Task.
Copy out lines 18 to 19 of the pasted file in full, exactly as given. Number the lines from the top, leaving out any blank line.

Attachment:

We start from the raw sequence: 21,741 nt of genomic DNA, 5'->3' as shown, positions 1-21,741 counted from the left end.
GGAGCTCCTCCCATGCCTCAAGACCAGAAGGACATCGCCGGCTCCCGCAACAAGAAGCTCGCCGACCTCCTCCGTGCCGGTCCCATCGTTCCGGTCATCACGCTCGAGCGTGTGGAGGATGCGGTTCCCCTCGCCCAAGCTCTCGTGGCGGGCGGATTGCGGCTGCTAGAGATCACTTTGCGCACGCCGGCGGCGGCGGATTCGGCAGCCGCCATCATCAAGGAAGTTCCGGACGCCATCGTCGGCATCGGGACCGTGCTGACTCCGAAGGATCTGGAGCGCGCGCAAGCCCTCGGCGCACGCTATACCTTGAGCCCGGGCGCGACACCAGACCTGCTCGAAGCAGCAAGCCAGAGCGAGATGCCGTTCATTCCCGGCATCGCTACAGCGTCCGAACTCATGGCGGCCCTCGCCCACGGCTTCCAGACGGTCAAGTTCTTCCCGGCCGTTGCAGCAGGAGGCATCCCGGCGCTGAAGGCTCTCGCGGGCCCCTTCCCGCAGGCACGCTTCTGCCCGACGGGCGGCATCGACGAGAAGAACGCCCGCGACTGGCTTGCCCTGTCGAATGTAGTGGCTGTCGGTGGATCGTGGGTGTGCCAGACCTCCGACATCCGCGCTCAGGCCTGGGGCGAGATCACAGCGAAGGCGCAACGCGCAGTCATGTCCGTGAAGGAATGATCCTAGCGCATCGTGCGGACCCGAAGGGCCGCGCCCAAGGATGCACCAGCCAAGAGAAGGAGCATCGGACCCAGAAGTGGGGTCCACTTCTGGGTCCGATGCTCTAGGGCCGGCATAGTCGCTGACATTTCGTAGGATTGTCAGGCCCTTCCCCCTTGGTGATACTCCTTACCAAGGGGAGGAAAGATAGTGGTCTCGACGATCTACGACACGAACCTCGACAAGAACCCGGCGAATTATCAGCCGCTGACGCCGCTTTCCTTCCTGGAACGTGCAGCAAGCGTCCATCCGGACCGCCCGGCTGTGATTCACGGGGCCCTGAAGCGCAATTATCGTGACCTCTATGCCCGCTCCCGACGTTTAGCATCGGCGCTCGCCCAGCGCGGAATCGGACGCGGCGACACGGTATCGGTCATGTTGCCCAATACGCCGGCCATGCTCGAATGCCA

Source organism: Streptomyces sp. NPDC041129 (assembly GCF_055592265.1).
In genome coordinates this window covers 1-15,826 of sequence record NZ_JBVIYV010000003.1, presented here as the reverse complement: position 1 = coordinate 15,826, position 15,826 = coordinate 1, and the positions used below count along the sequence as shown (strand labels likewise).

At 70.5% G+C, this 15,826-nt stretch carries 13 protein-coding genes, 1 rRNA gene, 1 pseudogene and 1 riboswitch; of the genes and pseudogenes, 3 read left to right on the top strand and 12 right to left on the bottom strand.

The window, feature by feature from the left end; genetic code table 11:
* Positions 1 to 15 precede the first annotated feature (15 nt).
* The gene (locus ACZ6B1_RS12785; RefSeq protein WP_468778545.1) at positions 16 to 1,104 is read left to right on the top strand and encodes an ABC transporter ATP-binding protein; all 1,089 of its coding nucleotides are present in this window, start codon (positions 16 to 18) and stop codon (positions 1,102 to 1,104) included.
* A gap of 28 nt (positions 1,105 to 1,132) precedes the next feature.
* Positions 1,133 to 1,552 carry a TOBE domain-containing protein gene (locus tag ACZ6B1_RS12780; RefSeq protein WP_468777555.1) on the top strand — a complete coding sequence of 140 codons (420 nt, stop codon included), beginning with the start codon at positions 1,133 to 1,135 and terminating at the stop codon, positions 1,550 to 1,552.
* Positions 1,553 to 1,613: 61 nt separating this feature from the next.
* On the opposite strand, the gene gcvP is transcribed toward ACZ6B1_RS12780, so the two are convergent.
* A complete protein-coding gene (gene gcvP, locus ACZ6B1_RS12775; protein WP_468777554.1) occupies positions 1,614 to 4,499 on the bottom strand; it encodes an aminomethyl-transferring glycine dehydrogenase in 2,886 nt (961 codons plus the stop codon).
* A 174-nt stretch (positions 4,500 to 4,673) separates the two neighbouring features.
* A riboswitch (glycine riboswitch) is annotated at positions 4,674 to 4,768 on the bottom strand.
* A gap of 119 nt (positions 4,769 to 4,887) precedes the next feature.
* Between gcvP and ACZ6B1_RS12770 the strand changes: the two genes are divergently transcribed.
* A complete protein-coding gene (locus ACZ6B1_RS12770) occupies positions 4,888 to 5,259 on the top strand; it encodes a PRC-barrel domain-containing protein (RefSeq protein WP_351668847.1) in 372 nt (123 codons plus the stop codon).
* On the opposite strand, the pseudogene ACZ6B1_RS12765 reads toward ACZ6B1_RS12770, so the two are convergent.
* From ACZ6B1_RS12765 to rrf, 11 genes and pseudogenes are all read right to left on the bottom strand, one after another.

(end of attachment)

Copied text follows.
* A complete protein-coding gene (locus ACZ6B1_RS12770) occupies positions 4,888 to 5,259 on the top strand; it encodes a PRC-barrel domain-containing protein (RefSeq protein WP_351668847.1) in 372 nt (123 codons plus the stop codon).
* On the opposite strand, the pseudogene ACZ6B1_RS12765 reads toward ACZ6B1_RS12770, so the two are convergent.